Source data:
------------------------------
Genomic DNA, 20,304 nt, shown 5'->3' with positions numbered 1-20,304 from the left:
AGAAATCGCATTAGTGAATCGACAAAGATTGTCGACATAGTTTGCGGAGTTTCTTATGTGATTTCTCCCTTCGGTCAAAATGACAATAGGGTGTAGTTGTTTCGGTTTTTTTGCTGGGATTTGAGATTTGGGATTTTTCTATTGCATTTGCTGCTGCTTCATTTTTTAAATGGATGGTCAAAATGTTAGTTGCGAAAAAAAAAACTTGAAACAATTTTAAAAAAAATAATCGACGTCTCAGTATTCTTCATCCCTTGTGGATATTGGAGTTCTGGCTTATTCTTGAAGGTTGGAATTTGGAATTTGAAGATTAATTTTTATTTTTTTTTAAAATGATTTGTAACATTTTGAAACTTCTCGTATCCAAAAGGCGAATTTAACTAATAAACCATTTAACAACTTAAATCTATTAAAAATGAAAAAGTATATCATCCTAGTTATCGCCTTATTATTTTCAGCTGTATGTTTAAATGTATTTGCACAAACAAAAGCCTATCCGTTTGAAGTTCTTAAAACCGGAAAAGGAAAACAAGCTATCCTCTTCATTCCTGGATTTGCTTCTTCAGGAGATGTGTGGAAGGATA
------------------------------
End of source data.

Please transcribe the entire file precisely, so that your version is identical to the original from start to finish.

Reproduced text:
Genomic DNA, 20,304 nt, shown 5'->3' with positions numbered 1-20,304 from the left:
AGAAATCGCATTAGTGAATCGACAAAGATTGTCGACATAGTTTGCGGAGTTTCTTATGTGATTTCTCCCTTCGGTCAAAATGACAATAGGGTGTAGTTGTTTCGGTTTTTTTGCTGGGATTTGAGATTTGGGATTTTTCTATTGCATTTGCTGCTGCTTCATTTTTTAAATGGATGGTCAAAATGTTAGTTGCGAAAAAAAAAACTTGAAACAATTTTAAAAAAAATAATCGACGTCTCAGTATTCTTCATCCCTTGTGGATATTGGAGTTCTGGCTTATTCTTGAAGGTTGGAATTTGGAATTTGAAGATTAATTTTTATTTTTTTTTAAAATGATTTGTAACATTTTGAAACTTCTCGTATCCAAAAGGCGAATTTAACTAATAAACCATTTAACAACTTAAATCTATTAAAAATGAAAAAGTATATCATCCTAGTTATCGCCTTATTATTTTCAGCTGTATGTTTAAATGTATTTGCACAAACAAAAGCCTATCCGTTTGAAGTTCTTAAAACCGGAAAAGGAAAACAAGCTATCCTCTTCATTCCTGGATTTGCTTCTTCAGGAGATGTGTGGAAGGATA